September 17-December 14, 2018
Douglas R. Hofstadter writes in his 1979 book Gödel, Escher, Bach: An Eternal Golden Braid that “there is something clean and pure in the abstract notion of number, removed from counting beads, dialects, or clouds” (p. 56). And yet, numbers are necessarily bound up with questions of representation, as notions of singularity and plurality allow us to make distinctions and draw boundaries. Numbers can indicate quantity but also size, sequence, importance, and identity.
This exhibition presents a selection of works from Arts Library Special Collections that incorporate various aspects of numbers. The books on display include almanacs, maps, musical scores, poems, and puzzles. They employ both practical and theoretical approaches to numbers—from counting sheep (and even clouds) to exploring such concepts as time, distance, money, and magnitude. Other books examine the relationship between numbers and language or color. Whether system or symbol, concrete or abstract, numbers = meaning.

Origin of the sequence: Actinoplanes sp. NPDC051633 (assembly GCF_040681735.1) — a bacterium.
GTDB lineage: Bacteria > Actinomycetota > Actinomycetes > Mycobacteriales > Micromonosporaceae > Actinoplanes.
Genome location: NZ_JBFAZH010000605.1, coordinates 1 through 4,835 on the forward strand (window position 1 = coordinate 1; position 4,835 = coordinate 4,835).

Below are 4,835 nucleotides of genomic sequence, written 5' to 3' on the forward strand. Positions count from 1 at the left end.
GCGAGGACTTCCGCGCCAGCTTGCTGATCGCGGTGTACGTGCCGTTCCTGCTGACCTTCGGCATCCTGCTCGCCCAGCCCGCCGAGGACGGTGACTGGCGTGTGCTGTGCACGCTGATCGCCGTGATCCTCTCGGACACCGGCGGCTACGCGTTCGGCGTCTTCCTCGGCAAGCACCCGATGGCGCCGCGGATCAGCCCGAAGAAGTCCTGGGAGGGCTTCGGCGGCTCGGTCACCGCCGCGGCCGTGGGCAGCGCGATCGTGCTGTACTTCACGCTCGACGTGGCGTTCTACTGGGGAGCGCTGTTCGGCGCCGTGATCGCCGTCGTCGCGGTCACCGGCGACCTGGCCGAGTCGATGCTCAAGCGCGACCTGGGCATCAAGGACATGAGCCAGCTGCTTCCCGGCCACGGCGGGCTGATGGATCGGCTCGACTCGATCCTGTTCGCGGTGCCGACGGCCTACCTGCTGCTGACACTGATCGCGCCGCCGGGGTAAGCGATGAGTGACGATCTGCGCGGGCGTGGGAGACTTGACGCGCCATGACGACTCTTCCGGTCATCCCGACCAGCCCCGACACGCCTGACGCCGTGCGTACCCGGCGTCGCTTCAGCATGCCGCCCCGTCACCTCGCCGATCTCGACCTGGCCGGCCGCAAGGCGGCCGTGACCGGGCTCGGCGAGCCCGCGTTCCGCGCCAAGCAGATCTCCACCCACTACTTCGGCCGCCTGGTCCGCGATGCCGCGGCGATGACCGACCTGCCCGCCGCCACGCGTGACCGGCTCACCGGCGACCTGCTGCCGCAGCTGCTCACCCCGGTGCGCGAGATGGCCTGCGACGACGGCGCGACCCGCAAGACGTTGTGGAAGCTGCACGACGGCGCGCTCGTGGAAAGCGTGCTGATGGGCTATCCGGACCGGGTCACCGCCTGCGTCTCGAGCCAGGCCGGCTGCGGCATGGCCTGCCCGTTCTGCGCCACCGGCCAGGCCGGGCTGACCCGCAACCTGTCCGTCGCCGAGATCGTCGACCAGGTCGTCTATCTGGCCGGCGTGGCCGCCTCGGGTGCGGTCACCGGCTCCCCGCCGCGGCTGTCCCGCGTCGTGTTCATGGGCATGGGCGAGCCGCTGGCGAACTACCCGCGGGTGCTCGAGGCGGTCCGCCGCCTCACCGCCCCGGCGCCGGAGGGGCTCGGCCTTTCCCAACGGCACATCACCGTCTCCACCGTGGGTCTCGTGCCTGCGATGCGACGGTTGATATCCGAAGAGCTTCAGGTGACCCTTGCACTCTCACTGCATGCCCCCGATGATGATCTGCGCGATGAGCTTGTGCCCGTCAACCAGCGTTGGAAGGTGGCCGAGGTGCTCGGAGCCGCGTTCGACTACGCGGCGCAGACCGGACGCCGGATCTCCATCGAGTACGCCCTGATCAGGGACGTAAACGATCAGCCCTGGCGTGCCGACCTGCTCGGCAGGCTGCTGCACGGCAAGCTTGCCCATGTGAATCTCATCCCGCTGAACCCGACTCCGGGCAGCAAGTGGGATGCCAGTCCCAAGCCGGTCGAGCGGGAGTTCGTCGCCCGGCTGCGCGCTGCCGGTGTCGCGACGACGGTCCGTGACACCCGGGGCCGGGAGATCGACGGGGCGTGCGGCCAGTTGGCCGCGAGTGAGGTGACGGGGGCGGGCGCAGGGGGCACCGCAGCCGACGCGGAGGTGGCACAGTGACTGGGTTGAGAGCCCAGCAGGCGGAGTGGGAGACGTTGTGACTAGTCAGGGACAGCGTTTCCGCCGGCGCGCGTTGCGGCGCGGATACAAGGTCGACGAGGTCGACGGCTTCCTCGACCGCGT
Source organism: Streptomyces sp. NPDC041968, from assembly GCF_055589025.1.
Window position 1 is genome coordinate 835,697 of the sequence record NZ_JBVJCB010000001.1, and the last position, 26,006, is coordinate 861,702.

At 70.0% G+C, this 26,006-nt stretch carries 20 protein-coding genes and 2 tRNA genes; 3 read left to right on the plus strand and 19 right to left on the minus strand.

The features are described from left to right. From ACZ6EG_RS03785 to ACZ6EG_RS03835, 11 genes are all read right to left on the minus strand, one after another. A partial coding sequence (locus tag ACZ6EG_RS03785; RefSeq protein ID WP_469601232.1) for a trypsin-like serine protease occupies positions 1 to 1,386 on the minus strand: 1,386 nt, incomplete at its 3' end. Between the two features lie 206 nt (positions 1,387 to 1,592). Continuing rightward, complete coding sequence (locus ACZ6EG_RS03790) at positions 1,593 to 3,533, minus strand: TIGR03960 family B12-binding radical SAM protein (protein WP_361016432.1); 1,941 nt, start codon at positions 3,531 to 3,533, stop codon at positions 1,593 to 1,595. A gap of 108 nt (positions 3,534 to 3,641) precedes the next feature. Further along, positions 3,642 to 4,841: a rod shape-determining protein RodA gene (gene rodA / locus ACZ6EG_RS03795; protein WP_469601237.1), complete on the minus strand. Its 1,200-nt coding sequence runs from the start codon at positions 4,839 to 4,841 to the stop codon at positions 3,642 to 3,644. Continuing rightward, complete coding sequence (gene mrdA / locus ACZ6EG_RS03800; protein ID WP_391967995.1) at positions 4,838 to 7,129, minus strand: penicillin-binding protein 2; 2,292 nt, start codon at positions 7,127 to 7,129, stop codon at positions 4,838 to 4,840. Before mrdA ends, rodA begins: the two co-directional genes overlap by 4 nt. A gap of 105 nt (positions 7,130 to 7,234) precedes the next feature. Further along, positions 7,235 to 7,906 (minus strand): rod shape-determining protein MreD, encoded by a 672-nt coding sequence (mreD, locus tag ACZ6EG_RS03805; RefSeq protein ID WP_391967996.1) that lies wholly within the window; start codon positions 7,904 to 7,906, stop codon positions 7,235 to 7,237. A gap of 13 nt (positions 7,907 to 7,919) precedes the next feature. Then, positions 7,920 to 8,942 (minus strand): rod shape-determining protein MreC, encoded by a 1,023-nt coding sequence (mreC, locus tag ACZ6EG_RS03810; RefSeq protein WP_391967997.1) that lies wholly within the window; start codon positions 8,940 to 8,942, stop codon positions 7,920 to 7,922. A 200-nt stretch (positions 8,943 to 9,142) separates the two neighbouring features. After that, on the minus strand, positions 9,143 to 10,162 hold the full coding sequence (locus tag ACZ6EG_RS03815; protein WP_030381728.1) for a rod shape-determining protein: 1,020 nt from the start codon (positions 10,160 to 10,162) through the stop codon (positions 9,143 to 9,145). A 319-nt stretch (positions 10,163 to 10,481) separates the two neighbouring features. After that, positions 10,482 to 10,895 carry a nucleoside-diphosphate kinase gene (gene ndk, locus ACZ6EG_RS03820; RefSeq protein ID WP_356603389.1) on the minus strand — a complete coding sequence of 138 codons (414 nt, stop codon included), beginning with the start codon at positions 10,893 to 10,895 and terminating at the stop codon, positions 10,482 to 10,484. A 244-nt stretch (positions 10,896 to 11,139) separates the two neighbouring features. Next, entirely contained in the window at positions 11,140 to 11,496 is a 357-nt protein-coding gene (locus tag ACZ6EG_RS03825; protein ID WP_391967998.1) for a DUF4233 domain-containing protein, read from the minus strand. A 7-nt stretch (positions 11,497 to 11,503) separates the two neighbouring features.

All Arts Library exhibitions are free and open to the public. During the academic year, the library is open to the public Monday through Thursday 8:30am – 7:00pm and Friday 8:30am – 5:00pm. After 7:00pm on weekdays and all day on weekends, a Yale ID card is required to enter the building. To access exhibits and collections after public hours, please contact firstname.lastname@example.org to schedule an appointment.
Curator: Molly E. Dotson
Image source: [Figure from Book I. Elucidations]. Oliver Byrne. The First Six Books of the Elements of Euclid: In Which Coloured Diagrams and Symbols Are Used Instead of Letters for the Greater Ease of Learners. London: William Pickering, 1847: p. xxiv.